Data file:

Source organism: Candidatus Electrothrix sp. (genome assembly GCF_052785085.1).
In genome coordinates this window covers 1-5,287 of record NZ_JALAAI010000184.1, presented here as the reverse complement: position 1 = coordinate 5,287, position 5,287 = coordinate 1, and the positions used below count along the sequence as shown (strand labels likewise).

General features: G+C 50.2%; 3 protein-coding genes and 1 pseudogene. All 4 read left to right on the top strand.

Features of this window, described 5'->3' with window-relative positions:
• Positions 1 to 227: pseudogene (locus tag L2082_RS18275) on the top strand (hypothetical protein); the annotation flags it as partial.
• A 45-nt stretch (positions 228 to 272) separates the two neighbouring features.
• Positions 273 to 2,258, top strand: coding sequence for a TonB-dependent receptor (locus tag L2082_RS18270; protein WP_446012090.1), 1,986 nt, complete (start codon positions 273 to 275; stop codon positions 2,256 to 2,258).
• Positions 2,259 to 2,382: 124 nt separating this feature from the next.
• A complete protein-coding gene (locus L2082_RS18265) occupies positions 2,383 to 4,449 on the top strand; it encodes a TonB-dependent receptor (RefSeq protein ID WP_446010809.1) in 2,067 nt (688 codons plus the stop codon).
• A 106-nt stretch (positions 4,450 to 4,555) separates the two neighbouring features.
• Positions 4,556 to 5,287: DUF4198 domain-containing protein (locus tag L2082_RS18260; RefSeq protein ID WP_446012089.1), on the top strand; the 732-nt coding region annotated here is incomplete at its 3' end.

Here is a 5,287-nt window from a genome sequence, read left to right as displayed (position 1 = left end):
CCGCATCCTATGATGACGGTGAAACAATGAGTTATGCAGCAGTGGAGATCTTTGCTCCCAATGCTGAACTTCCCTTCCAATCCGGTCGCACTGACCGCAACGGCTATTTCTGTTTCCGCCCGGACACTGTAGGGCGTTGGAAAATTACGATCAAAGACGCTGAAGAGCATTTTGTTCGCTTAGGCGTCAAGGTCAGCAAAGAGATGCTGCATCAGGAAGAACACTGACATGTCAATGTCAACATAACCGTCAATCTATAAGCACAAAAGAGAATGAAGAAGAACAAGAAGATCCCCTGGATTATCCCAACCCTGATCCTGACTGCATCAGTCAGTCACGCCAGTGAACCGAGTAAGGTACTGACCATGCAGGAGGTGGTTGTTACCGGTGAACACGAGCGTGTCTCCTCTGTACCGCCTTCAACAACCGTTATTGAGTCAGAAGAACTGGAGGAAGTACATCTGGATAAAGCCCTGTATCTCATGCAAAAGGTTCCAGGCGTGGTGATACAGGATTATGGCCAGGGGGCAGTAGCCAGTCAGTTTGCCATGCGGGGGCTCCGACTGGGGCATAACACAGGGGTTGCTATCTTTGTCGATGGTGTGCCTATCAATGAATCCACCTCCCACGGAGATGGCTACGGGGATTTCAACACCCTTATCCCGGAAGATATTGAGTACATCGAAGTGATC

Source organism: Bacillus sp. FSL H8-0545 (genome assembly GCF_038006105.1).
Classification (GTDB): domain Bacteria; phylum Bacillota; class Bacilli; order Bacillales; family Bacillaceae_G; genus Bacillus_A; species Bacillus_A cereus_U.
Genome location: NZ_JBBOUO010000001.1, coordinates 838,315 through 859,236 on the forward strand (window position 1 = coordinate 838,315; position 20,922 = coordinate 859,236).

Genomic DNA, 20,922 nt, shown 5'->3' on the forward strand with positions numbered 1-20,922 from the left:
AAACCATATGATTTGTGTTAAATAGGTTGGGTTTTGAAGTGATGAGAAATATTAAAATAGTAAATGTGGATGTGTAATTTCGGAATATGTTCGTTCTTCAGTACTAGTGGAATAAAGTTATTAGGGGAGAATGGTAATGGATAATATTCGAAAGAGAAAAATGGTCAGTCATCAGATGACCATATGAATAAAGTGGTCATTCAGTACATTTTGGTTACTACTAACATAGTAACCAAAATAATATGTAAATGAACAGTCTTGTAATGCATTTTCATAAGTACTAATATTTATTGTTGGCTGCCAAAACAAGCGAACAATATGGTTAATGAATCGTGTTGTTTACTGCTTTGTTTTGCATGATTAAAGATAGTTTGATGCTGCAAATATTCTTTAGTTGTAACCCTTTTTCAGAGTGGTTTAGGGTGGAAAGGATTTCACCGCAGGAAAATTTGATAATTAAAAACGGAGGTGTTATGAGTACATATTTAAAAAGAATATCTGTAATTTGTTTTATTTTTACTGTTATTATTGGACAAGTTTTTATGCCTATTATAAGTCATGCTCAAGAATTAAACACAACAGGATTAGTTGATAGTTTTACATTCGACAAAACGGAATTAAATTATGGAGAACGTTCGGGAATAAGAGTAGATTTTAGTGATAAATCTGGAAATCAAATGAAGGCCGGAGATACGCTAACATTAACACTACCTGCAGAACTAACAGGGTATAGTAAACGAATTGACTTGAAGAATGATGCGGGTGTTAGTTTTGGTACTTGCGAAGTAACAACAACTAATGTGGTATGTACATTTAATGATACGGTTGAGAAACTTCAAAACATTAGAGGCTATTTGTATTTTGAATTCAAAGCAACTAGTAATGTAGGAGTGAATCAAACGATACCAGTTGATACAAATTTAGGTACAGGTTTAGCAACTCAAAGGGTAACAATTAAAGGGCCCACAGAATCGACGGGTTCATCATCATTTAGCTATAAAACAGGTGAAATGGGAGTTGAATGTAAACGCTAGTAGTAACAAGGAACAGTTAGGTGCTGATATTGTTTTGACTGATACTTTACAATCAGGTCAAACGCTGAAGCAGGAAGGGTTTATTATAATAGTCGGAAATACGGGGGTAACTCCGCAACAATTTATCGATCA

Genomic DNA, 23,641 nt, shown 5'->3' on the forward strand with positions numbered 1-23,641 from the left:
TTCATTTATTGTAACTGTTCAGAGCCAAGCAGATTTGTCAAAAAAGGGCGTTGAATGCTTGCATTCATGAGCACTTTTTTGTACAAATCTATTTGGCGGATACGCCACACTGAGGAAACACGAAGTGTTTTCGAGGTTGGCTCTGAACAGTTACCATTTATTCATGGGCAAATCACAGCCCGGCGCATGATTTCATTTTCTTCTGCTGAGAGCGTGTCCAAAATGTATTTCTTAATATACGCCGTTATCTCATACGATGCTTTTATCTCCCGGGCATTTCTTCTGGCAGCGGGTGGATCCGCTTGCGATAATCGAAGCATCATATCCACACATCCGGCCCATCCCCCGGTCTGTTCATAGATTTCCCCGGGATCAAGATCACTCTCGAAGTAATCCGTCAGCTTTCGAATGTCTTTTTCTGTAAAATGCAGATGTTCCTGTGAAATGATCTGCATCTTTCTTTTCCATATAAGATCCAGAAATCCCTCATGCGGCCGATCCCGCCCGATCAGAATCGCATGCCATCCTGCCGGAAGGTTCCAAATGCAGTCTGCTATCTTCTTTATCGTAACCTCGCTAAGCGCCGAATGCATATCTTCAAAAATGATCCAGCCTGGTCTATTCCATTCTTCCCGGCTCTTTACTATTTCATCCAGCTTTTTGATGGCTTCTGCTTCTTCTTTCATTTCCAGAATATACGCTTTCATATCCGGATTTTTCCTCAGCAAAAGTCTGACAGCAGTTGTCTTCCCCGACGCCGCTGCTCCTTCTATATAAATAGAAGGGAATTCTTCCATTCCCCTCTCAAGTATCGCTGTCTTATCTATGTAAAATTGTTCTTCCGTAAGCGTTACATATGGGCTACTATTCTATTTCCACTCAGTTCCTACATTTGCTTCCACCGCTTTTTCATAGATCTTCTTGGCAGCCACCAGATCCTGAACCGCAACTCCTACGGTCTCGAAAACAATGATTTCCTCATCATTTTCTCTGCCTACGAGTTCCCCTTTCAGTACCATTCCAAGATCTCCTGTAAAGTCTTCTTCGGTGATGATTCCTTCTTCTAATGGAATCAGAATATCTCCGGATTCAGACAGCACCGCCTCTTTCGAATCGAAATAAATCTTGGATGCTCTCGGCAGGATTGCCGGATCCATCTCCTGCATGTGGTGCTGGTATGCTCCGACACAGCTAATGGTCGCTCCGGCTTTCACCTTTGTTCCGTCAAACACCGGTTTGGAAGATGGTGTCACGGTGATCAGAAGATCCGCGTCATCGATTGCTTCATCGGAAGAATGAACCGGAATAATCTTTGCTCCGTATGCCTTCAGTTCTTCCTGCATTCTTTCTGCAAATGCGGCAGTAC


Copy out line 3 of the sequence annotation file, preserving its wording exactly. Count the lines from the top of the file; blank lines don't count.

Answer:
General features: G+C 50.2%; 3 protein-coding genes and 1 pseudogene. All 4 read left to right on the top strand.